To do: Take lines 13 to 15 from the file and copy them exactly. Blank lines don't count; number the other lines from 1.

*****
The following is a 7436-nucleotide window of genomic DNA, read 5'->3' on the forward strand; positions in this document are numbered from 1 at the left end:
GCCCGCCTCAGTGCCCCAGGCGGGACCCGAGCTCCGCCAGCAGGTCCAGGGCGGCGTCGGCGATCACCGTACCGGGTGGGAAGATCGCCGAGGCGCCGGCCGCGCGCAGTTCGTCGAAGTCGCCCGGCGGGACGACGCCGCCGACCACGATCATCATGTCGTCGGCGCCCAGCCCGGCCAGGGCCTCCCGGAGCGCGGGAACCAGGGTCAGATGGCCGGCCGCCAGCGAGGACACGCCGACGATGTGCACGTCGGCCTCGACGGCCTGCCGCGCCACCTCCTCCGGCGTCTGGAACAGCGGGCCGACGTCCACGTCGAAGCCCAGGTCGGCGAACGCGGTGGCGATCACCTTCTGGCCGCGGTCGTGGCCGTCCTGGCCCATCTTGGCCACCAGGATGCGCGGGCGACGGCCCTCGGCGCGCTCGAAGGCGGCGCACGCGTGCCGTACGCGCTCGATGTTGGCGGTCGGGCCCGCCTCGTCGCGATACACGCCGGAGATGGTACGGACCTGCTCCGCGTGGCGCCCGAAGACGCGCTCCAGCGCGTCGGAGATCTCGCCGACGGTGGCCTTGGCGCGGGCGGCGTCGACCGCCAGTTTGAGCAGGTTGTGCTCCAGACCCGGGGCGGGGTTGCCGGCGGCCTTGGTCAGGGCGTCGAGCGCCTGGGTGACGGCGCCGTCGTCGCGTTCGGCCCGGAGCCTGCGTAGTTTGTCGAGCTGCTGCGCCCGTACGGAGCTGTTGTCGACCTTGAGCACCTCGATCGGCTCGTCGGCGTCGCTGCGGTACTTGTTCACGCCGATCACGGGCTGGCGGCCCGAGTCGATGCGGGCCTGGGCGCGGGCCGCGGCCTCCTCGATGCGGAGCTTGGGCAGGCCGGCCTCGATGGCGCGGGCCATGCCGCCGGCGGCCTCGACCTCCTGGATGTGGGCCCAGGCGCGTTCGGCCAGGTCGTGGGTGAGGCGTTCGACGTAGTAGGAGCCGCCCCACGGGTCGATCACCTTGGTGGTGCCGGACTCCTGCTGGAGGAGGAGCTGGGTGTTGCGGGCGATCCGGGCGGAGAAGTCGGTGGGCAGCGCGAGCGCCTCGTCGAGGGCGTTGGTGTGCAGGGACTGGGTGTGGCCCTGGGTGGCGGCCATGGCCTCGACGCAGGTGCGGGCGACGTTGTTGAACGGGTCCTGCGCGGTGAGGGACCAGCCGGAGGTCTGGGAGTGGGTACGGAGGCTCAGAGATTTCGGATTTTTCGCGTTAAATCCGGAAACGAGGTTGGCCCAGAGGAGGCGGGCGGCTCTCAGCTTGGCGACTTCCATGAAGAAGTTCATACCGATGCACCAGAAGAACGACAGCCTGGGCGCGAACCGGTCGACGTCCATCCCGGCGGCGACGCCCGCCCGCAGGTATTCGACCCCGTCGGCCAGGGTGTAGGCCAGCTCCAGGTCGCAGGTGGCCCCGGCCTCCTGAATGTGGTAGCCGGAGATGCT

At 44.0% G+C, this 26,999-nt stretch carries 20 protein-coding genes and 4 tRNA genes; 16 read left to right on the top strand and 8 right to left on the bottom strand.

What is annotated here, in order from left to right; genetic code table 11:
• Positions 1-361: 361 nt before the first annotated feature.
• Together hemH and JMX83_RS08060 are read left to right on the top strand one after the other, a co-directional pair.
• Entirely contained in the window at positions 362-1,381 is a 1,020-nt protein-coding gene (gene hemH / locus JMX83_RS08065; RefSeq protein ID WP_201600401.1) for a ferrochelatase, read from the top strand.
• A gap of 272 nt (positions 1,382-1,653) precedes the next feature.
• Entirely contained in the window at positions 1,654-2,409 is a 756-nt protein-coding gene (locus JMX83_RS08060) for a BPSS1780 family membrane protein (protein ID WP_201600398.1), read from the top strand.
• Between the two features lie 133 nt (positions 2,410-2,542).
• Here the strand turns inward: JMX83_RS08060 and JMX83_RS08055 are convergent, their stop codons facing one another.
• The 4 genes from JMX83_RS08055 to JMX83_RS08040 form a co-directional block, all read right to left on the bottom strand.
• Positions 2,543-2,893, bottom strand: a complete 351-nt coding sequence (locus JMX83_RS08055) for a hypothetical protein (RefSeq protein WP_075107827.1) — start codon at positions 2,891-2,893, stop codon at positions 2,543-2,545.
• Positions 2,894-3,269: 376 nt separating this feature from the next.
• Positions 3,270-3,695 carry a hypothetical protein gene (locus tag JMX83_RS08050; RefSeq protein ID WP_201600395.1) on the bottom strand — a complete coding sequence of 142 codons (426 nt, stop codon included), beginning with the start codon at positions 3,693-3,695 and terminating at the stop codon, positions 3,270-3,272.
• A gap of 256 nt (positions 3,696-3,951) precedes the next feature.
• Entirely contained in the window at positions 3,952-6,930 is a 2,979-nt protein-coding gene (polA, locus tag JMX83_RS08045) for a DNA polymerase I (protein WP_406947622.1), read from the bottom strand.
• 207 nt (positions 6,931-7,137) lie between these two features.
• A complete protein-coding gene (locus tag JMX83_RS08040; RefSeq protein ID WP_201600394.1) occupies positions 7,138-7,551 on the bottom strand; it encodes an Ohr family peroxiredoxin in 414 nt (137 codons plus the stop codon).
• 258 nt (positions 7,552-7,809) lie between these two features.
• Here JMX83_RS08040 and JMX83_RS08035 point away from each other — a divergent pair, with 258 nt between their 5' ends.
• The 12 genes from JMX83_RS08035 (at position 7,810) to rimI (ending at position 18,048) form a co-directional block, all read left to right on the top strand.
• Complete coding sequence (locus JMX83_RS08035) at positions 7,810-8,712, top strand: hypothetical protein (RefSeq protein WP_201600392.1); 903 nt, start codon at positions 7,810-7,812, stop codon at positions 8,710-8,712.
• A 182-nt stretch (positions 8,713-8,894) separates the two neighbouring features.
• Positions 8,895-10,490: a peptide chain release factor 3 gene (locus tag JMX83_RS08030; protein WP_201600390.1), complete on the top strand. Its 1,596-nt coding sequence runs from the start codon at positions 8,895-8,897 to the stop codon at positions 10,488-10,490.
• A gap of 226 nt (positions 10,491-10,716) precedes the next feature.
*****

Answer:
• Positions 2,543-2,893, bottom strand: a complete 351-nt coding sequence (locus JMX83_RS08055) for a hypothetical protein (RefSeq protein WP_075107827.1) — start codon at positions 2,891-2,893, stop codon at positions 2,543-2,545.
• Positions 2,894-3,269: 376 nt separating this feature from the next.
• Positions 3,270-3,695 carry a hypothetical protein gene (locus tag JMX83_RS08050; RefSeq protein ID WP_201600395.1) on the bottom strand — a complete coding sequence of 142 codons (426 nt, stop codon included), beginning with the start codon at positions 3,693-3,695 and terminating at the stop codon, positions 3,270-3,272.